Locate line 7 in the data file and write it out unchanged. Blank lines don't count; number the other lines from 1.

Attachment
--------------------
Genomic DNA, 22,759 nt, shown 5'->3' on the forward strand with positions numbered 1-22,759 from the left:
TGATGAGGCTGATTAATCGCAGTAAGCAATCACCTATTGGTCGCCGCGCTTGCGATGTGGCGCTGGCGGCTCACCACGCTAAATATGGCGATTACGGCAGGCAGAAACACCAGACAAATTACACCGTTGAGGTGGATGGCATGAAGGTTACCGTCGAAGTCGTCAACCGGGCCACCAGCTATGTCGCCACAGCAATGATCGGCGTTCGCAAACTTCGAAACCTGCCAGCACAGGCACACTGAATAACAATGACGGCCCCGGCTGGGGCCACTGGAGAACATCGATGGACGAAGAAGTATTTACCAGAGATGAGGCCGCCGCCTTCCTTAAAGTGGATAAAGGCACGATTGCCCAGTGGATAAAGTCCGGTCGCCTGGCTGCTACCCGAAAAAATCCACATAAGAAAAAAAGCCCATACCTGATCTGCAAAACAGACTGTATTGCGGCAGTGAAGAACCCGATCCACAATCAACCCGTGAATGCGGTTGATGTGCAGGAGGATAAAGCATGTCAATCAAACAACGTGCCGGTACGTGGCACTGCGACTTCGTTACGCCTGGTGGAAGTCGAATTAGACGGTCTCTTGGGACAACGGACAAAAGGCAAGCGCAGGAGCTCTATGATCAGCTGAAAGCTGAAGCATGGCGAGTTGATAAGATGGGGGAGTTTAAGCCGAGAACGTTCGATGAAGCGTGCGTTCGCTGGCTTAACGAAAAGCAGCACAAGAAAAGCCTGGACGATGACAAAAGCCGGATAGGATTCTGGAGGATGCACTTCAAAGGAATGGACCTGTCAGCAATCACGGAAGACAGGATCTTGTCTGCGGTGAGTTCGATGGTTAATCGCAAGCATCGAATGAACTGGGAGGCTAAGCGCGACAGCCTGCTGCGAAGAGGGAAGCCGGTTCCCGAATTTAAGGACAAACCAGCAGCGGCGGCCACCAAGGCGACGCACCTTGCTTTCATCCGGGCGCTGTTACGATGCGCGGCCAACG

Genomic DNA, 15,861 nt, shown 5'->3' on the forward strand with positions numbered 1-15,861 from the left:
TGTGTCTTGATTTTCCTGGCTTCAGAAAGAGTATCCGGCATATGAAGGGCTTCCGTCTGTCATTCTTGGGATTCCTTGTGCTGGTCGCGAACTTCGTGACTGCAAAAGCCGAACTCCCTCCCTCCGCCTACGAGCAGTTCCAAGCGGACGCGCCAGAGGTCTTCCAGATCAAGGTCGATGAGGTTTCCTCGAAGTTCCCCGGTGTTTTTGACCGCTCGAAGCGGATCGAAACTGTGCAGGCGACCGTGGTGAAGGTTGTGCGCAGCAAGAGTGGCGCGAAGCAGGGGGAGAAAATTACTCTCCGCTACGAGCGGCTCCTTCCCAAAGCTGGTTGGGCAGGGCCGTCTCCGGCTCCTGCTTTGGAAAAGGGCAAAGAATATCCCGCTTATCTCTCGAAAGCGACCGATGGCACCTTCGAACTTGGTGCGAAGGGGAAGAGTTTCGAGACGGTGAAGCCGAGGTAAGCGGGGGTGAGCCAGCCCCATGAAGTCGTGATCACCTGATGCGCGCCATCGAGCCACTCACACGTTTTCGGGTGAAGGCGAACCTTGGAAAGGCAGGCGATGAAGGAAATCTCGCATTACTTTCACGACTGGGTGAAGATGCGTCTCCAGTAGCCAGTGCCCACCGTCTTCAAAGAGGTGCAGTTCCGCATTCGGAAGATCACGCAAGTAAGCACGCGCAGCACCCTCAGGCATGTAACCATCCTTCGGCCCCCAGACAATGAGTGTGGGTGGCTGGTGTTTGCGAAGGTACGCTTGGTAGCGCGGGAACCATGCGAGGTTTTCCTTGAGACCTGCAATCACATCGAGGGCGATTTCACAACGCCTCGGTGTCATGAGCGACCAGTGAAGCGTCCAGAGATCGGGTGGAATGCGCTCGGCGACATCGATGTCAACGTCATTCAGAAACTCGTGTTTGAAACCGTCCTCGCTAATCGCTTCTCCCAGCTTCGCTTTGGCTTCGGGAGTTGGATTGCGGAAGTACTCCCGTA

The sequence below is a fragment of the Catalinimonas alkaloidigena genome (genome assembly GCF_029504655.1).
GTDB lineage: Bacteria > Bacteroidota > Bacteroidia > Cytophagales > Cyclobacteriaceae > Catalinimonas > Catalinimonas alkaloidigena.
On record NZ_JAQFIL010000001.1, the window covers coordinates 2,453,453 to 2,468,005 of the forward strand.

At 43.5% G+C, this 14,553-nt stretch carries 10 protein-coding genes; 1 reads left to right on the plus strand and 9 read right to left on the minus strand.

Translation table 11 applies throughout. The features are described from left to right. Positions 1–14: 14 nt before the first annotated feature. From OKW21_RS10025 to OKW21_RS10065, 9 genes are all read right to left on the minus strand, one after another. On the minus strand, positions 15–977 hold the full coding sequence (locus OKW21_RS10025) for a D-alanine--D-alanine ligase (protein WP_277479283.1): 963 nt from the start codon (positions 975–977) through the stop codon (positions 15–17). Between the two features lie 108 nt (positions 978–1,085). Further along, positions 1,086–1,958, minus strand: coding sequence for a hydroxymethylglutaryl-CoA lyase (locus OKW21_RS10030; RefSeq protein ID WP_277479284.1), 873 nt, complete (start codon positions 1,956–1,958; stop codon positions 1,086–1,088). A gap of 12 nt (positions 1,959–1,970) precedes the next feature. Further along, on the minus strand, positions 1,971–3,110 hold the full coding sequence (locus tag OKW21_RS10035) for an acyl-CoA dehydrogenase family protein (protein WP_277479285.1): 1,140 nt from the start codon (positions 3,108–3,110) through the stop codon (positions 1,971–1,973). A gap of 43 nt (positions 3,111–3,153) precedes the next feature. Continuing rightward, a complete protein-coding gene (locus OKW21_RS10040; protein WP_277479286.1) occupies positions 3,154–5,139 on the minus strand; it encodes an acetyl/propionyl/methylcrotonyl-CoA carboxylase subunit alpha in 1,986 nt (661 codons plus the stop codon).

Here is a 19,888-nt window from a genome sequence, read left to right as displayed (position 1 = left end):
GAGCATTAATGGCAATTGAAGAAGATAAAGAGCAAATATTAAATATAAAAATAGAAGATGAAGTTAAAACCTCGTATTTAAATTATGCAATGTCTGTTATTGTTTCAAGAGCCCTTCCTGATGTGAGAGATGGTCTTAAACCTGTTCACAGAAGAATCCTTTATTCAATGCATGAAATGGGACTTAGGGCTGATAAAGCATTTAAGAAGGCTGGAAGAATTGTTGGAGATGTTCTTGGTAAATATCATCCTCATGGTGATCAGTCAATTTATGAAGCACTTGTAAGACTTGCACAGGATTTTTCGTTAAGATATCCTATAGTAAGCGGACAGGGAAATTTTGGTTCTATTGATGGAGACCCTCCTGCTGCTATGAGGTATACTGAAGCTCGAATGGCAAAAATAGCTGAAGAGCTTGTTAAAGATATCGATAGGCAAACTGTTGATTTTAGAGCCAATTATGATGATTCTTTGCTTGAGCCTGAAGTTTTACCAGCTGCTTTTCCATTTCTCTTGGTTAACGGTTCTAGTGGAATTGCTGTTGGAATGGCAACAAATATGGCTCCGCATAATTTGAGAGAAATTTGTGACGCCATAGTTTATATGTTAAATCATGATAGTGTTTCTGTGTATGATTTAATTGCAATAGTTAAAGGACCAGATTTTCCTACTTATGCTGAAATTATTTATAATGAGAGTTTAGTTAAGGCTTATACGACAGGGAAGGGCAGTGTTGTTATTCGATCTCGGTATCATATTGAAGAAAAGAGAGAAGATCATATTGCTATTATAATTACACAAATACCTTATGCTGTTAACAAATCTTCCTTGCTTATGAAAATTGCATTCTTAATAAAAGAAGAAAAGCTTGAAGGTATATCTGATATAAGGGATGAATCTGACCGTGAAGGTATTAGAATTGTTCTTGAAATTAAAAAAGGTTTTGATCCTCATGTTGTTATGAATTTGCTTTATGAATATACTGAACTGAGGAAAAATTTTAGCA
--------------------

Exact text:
On record NZ_JAQFIL010000001.1, the window covers coordinates 2,453,453 to 2,468,005 of the forward strand.